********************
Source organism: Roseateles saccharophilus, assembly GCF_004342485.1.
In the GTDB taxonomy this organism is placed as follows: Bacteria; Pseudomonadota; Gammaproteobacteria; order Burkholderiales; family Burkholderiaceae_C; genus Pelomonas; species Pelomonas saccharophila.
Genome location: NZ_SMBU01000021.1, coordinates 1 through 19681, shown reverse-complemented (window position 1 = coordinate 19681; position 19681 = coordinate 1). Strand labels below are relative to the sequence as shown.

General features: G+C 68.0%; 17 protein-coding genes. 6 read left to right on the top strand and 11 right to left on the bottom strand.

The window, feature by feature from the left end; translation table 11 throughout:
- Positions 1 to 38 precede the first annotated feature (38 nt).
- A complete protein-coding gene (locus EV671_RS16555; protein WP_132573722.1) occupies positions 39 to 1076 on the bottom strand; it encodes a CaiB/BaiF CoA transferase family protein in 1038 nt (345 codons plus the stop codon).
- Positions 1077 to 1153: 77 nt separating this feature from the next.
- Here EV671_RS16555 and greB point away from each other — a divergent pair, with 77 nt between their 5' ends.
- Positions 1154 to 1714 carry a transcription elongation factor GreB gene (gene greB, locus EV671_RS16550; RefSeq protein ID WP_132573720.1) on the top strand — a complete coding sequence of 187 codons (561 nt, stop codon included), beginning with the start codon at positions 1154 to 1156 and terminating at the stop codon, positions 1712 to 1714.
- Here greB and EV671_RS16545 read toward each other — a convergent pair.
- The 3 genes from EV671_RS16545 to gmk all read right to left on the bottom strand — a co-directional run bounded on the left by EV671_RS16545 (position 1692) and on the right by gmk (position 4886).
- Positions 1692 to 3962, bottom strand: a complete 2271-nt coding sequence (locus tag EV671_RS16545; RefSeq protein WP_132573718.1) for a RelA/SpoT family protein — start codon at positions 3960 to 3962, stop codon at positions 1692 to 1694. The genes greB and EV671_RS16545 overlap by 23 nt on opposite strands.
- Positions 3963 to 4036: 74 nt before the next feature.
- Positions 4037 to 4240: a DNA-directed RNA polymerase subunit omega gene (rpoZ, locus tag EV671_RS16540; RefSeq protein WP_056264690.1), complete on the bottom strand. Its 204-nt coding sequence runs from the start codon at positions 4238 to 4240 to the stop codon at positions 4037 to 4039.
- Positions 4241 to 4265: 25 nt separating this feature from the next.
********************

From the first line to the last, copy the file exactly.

Source organism: Roseateles saccharophilus, assembly GCF_004342485.1.
In the GTDB taxonomy this organism is placed as follows: Bacteria; Pseudomonadota; Gammaproteobacteria; order Burkholderiales; family Burkholderiaceae_C; genus Pelomonas; species Pelomonas saccharophila.
Genome location: NZ_SMBU01000021.1, coordinates 1 through 19681, shown reverse-complemented (window position 1 = coordinate 19681; position 19681 = coordinate 1). Strand labels below are relative to the sequence as shown.

General features: G+C 68.0%; 17 protein-coding genes. 6 read left to right on the top strand and 11 right to left on the bottom strand.

The window, feature by feature from the left end; translation table 11 throughout:
- Positions 1 to 38 precede the first annotated feature (38 nt).
- A complete protein-coding gene (locus EV671_RS16555; protein WP_132573722.1) occupies positions 39 to 1076 on the bottom strand; it encodes a CaiB/BaiF CoA transferase family protein in 1038 nt (345 codons plus the stop codon).
- Positions 1077 to 1153: 77 nt separating this feature from the next.
- Here EV671_RS16555 and greB point away from each other — a divergent pair, with 77 nt between their 5' ends.
- Positions 1154 to 1714 carry a transcription elongation factor GreB gene (gene greB, locus EV671_RS16550; RefSeq protein ID WP_132573720.1) on the top strand — a complete coding sequence of 187 codons (561 nt, stop codon included), beginning with the start codon at positions 1154 to 1156 and terminating at the stop codon, positions 1712 to 1714.
- Here greB and EV671_RS16545 read toward each other — a convergent pair.
- The 3 genes from EV671_RS16545 to gmk all read right to left on the bottom strand — a co-directional run bounded on the left by EV671_RS16545 (position 1692) and on the right by gmk (position 4886).
- Positions 1692 to 3962, bottom strand: a complete 2271-nt coding sequence (locus tag EV671_RS16545; RefSeq protein WP_132573718.1) for a RelA/SpoT family protein — start codon at positions 3960 to 3962, stop codon at positions 1692 to 1694. The genes greB and EV671_RS16545 overlap by 23 nt on opposite strands.
- Positions 3963 to 4036: 74 nt before the next feature.
- Positions 4037 to 4240: a DNA-directed RNA polymerase subunit omega gene (rpoZ, locus tag EV671_RS16540; RefSeq protein WP_056264690.1), complete on the bottom strand. Its 204-nt coding sequence runs from the start codon at positions 4238 to 4240 to the stop codon at positions 4037 to 4039.
- Positions 4241 to 4265: 25 nt separating this feature from the next.